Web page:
The question of teaching kids to pass a test seems to me like a way to teach kids to figure out a way to get through school without learning what is really important.  It seems like we’re teaching them how to test, rather than giving them a real education.  I want my kids to understand the difference between meiosis and mitosis, and know what each really is, rather than simply being able to determine what answer fits best. 

In teaching for the test, we’re also losing other ‘non essential’ programs.  It’s no secret that music, art and drama programs are all being cut to make more time to study for (insert YOUR state’s federally mandated test here).  If we lose the arts, we lose some of our culture, and is it really all right to do that?  I’m not fine with that.  Kids need art, they need to have ways to express their creativity.

There’s got to be a better way to measure progress.  I wish I had all of the answers.  I just don’t right now.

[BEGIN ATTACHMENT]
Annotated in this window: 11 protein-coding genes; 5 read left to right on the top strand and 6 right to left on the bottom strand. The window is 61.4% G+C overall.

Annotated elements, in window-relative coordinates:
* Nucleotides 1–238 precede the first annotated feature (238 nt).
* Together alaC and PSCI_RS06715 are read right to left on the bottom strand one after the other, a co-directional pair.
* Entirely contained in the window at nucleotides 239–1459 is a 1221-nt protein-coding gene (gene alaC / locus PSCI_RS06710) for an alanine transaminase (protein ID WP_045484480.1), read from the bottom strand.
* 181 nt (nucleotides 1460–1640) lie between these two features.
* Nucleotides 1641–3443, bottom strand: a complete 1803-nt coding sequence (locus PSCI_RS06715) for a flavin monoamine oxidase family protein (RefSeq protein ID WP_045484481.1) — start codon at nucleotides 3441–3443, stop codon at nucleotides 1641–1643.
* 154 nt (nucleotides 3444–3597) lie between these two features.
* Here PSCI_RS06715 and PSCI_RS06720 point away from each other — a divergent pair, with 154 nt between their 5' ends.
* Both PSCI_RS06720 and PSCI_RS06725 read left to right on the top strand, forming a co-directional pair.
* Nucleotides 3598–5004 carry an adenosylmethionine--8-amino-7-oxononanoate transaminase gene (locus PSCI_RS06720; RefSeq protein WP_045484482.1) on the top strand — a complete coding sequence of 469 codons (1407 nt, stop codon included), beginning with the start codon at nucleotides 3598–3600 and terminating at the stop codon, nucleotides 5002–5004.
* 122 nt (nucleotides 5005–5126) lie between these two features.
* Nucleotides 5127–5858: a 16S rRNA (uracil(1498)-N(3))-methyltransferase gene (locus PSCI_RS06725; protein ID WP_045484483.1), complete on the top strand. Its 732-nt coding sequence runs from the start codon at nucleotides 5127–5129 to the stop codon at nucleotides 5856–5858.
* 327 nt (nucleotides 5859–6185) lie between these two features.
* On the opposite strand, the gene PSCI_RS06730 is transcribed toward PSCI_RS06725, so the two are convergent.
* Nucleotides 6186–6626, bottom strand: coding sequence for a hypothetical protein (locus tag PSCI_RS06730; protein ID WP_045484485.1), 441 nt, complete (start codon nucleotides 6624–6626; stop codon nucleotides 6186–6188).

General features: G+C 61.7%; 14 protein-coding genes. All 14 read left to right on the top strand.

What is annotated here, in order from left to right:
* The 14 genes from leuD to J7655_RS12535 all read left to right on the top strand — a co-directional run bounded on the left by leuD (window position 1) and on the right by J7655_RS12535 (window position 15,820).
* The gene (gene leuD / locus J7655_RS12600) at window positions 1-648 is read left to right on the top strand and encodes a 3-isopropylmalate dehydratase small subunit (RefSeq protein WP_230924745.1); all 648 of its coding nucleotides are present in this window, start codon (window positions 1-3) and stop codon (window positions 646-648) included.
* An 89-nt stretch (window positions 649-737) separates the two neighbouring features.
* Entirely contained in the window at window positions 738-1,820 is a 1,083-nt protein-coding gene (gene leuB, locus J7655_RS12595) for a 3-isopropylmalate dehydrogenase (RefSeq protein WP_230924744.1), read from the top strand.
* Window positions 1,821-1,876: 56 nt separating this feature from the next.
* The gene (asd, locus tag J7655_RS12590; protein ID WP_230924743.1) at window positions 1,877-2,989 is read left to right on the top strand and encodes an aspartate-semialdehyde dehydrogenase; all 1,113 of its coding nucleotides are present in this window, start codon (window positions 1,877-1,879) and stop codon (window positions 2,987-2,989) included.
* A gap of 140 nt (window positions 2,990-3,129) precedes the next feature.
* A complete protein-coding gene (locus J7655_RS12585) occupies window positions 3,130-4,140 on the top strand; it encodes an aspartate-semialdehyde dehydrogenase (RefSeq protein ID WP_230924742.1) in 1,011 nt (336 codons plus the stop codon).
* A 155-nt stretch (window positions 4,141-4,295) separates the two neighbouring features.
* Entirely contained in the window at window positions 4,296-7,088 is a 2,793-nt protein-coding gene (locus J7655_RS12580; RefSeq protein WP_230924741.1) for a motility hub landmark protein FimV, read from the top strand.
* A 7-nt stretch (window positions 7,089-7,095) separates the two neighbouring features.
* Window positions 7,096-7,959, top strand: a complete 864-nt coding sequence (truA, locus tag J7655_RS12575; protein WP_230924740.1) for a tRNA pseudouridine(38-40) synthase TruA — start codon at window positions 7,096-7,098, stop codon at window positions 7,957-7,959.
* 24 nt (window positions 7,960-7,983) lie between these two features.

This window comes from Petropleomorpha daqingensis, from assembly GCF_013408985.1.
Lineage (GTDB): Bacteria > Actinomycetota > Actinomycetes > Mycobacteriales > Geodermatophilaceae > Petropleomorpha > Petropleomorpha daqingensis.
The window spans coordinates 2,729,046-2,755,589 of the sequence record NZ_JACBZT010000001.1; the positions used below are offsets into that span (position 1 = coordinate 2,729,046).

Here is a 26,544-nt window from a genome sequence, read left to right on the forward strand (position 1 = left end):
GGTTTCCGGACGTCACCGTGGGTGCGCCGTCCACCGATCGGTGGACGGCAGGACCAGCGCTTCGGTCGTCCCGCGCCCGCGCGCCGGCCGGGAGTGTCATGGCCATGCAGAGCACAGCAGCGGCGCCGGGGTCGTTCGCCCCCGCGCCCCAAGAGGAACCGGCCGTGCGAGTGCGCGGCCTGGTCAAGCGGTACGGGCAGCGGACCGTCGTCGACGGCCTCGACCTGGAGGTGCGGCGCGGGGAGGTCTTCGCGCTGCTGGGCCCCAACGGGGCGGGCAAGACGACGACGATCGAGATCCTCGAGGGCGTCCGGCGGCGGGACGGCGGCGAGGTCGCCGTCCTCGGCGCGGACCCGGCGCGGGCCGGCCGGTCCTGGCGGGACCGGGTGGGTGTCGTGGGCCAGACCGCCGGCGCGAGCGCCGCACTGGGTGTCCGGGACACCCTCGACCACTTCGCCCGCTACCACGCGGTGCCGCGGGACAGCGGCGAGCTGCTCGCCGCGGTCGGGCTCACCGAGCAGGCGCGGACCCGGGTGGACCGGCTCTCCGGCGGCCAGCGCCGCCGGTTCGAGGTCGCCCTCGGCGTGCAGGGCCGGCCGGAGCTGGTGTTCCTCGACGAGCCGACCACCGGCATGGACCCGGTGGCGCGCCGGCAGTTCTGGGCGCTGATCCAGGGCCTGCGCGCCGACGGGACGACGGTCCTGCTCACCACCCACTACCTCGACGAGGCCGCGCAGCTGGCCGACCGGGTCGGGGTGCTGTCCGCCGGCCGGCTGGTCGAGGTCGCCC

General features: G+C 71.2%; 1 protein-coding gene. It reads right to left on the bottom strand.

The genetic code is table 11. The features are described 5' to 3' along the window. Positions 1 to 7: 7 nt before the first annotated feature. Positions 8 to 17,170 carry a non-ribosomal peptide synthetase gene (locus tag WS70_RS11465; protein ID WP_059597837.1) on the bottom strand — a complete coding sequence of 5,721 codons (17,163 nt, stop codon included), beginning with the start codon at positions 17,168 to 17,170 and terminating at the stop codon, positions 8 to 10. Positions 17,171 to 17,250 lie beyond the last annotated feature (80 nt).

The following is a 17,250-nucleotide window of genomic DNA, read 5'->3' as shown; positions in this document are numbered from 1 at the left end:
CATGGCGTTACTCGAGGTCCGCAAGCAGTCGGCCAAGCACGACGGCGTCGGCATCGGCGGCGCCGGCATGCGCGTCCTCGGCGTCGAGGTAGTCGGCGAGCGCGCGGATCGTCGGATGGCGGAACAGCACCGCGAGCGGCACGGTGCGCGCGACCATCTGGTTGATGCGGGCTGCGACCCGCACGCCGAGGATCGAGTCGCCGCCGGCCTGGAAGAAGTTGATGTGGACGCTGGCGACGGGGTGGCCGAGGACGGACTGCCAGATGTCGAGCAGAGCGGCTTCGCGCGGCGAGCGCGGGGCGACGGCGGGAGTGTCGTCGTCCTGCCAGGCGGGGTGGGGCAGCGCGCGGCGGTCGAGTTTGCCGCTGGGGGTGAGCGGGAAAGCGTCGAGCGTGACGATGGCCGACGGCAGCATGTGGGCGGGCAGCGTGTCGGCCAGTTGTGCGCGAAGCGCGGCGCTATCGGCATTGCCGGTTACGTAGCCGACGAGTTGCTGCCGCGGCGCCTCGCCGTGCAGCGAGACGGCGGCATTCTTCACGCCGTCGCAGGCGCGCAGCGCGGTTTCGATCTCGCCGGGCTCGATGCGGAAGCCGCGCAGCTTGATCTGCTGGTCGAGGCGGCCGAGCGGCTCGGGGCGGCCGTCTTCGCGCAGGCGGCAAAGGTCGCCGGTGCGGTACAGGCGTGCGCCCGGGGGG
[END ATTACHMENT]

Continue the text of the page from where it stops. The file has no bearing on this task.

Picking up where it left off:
The cohort is really starting to take a life of its’ own.  The emails are flying rampantly.  It’s good to have involvement like that.  Good to have such a vibrant, vocal group.  Seems like everyone here genuinely is engaged, something that’s refreshing.  I haven’t seen that in quite some time.  Unlike undergrad classes, people are here because they want to be here, there’s a difference.  It’s nice.

Looking forward to class this week.  I’m eager to discuss what Ayers says in his first chapter.  See you there-